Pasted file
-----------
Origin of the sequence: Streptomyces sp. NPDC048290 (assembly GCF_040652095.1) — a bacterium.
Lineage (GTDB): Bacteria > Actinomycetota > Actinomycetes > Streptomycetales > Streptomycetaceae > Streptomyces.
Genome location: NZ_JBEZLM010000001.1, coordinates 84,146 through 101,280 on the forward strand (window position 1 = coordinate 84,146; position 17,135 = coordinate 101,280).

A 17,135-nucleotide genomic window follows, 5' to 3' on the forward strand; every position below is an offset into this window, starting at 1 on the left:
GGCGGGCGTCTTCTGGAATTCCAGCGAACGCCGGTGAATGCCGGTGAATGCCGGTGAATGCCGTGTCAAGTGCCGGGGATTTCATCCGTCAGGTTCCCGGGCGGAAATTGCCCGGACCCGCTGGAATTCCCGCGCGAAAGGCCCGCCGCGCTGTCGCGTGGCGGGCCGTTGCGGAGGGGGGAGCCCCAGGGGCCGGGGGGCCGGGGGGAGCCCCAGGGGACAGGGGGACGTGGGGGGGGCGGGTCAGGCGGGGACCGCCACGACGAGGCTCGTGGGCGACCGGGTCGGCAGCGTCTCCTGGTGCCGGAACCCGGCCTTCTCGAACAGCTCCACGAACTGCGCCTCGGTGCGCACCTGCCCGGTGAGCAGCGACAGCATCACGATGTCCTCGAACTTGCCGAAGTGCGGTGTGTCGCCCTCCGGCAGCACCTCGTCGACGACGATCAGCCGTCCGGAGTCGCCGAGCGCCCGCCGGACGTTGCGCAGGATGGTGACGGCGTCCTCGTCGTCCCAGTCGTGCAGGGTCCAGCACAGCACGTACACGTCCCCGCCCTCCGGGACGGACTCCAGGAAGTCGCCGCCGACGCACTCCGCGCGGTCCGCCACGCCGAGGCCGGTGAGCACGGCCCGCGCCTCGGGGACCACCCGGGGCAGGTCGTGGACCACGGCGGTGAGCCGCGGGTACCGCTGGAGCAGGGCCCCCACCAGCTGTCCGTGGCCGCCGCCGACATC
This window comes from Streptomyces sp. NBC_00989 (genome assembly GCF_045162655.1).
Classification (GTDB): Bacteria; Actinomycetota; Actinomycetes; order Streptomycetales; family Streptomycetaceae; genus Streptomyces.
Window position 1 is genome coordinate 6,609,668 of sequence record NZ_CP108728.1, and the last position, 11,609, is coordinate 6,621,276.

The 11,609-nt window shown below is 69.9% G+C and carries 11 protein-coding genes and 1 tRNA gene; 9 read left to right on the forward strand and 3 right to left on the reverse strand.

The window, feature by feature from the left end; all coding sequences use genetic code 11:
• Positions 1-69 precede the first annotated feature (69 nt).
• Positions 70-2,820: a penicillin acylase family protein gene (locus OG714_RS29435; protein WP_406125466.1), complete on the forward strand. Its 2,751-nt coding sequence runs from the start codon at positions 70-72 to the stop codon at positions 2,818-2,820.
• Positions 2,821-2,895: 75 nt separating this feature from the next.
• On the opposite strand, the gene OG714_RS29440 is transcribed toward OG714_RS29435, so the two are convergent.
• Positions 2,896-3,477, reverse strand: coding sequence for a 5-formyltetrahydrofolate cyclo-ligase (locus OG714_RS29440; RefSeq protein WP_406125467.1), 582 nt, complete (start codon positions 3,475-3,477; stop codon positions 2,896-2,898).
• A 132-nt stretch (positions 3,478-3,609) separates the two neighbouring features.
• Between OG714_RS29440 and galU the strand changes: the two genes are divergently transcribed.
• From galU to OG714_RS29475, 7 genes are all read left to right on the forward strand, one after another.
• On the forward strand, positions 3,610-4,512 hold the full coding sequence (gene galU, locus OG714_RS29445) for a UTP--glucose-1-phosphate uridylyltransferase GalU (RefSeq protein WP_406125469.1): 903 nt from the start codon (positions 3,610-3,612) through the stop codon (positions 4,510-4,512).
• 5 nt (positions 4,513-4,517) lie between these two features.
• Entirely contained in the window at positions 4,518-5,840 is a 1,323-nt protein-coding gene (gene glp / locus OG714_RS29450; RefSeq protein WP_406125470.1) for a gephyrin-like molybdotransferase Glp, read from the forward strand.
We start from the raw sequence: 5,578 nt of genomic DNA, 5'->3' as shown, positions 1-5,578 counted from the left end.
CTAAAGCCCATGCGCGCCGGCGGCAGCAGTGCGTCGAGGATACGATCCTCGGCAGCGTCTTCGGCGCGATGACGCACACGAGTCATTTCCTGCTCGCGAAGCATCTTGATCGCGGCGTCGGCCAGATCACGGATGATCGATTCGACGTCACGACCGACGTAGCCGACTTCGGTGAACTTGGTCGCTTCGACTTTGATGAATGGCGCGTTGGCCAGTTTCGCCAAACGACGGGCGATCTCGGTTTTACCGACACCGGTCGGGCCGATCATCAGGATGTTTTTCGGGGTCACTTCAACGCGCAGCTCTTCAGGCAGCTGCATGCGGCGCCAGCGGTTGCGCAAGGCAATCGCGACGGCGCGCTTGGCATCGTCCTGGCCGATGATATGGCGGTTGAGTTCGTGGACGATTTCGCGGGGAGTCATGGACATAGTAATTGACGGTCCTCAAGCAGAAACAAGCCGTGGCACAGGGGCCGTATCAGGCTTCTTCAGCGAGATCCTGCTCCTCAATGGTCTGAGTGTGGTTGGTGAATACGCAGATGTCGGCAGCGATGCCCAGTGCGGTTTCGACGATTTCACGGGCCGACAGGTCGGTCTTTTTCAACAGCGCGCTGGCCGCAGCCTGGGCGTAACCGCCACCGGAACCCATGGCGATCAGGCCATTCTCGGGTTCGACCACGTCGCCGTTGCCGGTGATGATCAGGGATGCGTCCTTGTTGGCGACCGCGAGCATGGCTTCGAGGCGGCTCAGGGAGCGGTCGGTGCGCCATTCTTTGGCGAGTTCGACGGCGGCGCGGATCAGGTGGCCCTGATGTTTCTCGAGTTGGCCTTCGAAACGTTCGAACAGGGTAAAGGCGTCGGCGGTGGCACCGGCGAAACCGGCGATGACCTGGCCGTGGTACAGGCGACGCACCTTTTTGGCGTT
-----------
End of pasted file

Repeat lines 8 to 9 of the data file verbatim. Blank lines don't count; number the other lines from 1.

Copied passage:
Window position 1 is genome coordinate 6,609,668 of sequence record NZ_CP108728.1, and the last position, 11,609, is coordinate 6,621,276.

The 11,609-nt window shown below is 69.9% G+C and carries 11 protein-coding genes and 1 tRNA gene; 9 read left to right on the forward strand and 3 right to left on the reverse strand.